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  Dorsal‐movement and ventral‐form regions are functionally connected during visual‐speech recognition

Borowiak, K., Maguinness, C., & von Kriegstein, K. (2019). Dorsal‐movement and ventral‐form regions are functionally connected during visual‐speech recognition. Human Brain Mapping. doi:10.1002/hbm.24852.

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Item Permalink: http://hdl.handle.net/21.11116/0000-0005-57C5-B Version Permalink: http://hdl.handle.net/21.11116/0000-0005-7AB6-5
Genre: Journal Article

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 Creators:
Borowiak, Kamila1, 2, 3, Author              
Maguinness, Corrina1, 2, Author              
von Kriegstein, Katharina1, 2, Author              
Affiliations:
1Chair of Cognitive and Clinical Neuroscience, Faculty of Psychology, TU Dresden, Germany, ou_persistent22              
2Max Planck Research Group Neural Mechanisms of Human Communication, MPI for Human Cognitive and Brain Sciences, Max Planck Society, ou_634556              
3Berlin School of Mind and Brain, Humboldt University Berlin, Germany, ou_persistent22              

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Free keywords: Atypical perception; Dynamic face perception; fMRI; Form; Functional connectivity; High‐functioning ASD; Lip reading; Movement
 Abstract: Faces convey social information such as emotion and speech. Facial emotion processing is supported via interactions between dorsal‐movement and ventral‐form visual cortex regions. Here, we explored, for the first time, whether similar dorsal–ventral interactions (assessed via functional connectivity), might also exist for visual‐speech processing. We then examined whether altered dorsal–ventral connectivity is observed in adults with high‐functioning autism spectrum disorder (ASD), a disorder associated with impaired visual‐speech recognition. We acquired functional magnetic resonance imaging (fMRI) data with concurrent eye tracking in pairwise matched control and ASD participants. In both groups, dorsal‐movement regions in the visual motion area 5 (V5/MT) and the temporal visual speech area (TVSA) were functionally connected to ventral‐form regions (i.e., the occipital face area [OFA] and the fusiform face area [FFA]) during the recognition of visual speech, in contrast to the recognition of face identity. Notably, parts of this functional connectivity were decreased in the ASD group compared to the controls (i.e., right V5/MT—right OFA, left TVSA—left FFA). The results confirmed our hypothesis that functional connectivity between dorsal‐movement and ventral‐form regions exists during visual‐speech processing. Its partial dysfunction in ASD might contribute to difficulties in the recognition of dynamic face information relevant for successful face‐to‐face communication.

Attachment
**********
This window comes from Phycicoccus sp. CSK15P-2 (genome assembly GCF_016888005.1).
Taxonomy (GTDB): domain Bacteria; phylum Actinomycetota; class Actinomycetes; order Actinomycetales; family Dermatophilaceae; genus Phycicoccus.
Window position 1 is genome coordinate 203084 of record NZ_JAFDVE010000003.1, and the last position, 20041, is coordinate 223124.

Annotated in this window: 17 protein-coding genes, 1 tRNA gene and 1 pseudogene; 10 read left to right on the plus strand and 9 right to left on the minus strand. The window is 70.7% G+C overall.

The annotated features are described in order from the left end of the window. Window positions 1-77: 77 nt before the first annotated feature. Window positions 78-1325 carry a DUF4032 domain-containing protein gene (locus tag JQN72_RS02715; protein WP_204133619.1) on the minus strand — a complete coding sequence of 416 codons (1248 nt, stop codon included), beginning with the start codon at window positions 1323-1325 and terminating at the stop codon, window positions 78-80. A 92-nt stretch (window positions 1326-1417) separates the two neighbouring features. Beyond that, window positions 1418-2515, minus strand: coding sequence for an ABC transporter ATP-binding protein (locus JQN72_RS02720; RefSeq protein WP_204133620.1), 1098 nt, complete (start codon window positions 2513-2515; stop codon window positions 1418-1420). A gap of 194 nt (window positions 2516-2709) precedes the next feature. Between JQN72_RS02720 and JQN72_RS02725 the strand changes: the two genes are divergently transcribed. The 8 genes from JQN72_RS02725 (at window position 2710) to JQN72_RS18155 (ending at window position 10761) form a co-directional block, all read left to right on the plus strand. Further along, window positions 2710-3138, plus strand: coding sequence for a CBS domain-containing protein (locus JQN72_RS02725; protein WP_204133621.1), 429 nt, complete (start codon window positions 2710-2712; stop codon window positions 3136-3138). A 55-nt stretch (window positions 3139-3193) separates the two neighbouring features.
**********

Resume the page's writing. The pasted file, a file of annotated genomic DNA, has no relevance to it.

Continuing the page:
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Language(s): eng - English
 Dates: 2019-09-032019-03-292019-10-212019-11-20
 Publication Status: Published online
 Pages: -
 Publishing info: -
 Table of Contents: -
 Rev. Type: Peer
 Identifiers: DOI: 10.1002/hbm.24852
Other: Epub ahead of print
PMID: 31749219
 Degree: -

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Project name : -
Grant ID : -
Funding program : Elsa Neumann Scholarship
Funding organization : City of Berlin
Project name : The tiny and the fast: the role of subcortical sensory structures in human communication / SENSOCOM
Grant ID : 647051
Funding program : Horizon 2020
Funding organization : European Commission (EC)
Project name : -
Grant ID : -
Funding program : Max Planck Research Group Grant
Funding organization : Max Planck Society

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Title: Human Brain Mapping
Source Genre: Journal
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Publ. Info: New York : Wiley-Liss
Pages: - Volume / Issue: - Sequence Number: - Start / End Page: - Identifier: ISSN: 1065-9471
CoNE: https://pure.mpg.de/cone/journals/resource/954925601686